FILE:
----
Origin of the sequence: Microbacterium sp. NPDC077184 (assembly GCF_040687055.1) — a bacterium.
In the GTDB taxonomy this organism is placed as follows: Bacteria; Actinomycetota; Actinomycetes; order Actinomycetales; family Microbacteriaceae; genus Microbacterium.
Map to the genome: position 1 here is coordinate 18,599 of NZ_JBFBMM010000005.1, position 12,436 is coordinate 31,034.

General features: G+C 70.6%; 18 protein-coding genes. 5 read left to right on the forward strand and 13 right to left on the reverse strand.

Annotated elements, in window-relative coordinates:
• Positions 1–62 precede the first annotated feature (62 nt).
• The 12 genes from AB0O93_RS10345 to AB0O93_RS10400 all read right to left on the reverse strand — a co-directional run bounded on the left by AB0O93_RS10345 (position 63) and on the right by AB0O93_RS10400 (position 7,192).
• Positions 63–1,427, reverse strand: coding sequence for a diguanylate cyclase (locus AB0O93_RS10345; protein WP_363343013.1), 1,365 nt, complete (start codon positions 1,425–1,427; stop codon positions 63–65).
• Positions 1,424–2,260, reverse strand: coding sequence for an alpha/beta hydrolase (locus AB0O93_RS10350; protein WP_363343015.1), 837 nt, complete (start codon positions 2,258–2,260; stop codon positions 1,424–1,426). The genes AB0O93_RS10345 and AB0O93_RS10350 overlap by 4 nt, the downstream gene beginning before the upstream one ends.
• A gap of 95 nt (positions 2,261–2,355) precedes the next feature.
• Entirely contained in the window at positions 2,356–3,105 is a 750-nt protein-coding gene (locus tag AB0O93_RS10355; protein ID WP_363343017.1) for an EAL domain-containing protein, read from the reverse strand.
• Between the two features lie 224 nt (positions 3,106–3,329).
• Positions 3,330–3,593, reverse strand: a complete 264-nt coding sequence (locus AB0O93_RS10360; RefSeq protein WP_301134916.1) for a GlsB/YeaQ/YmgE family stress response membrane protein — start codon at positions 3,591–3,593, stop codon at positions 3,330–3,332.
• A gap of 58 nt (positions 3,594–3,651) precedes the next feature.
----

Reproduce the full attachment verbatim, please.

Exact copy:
Origin of the sequence: Microbacterium sp. NPDC077184 (assembly GCF_040687055.1) — a bacterium.
In the GTDB taxonomy this organism is placed as follows: Bacteria; Actinomycetota; Actinomycetes; order Actinomycetales; family Microbacteriaceae; genus Microbacterium.
Map to the genome: position 1 here is coordinate 18,599 of NZ_JBFBMM010000005.1, position 12,436 is coordinate 31,034.

General features: G+C 70.6%; 18 protein-coding genes. 5 read left to right on the forward strand and 13 right to left on the reverse strand.

Annotated elements, in window-relative coordinates:
• Positions 1–62 precede the first annotated feature (62 nt).
• The 12 genes from AB0O93_RS10345 to AB0O93_RS10400 all read right to left on the reverse strand — a co-directional run bounded on the left by AB0O93_RS10345 (position 63) and on the right by AB0O93_RS10400 (position 7,192).
• Positions 63–1,427, reverse strand: coding sequence for a diguanylate cyclase (locus AB0O93_RS10345; protein WP_363343013.1), 1,365 nt, complete (start codon positions 1,425–1,427; stop codon positions 63–65).
• Positions 1,424–2,260, reverse strand: coding sequence for an alpha/beta hydrolase (locus AB0O93_RS10350; protein WP_363343015.1), 837 nt, complete (start codon positions 2,258–2,260; stop codon positions 1,424–1,426). The genes AB0O93_RS10345 and AB0O93_RS10350 overlap by 4 nt, the downstream gene beginning before the upstream one ends.
• A gap of 95 nt (positions 2,261–2,355) precedes the next feature.
• Entirely contained in the window at positions 2,356–3,105 is a 750-nt protein-coding gene (locus tag AB0O93_RS10355; protein ID WP_363343017.1) for an EAL domain-containing protein, read from the reverse strand.
• Between the two features lie 224 nt (positions 3,106–3,329).
• Positions 3,330–3,593, reverse strand: a complete 264-nt coding sequence (locus AB0O93_RS10360; RefSeq protein WP_301134916.1) for a GlsB/YeaQ/YmgE family stress response membrane protein — start codon at positions 3,591–3,593, stop codon at positions 3,330–3,332.
• A gap of 58 nt (positions 3,594–3,651) precedes the next feature.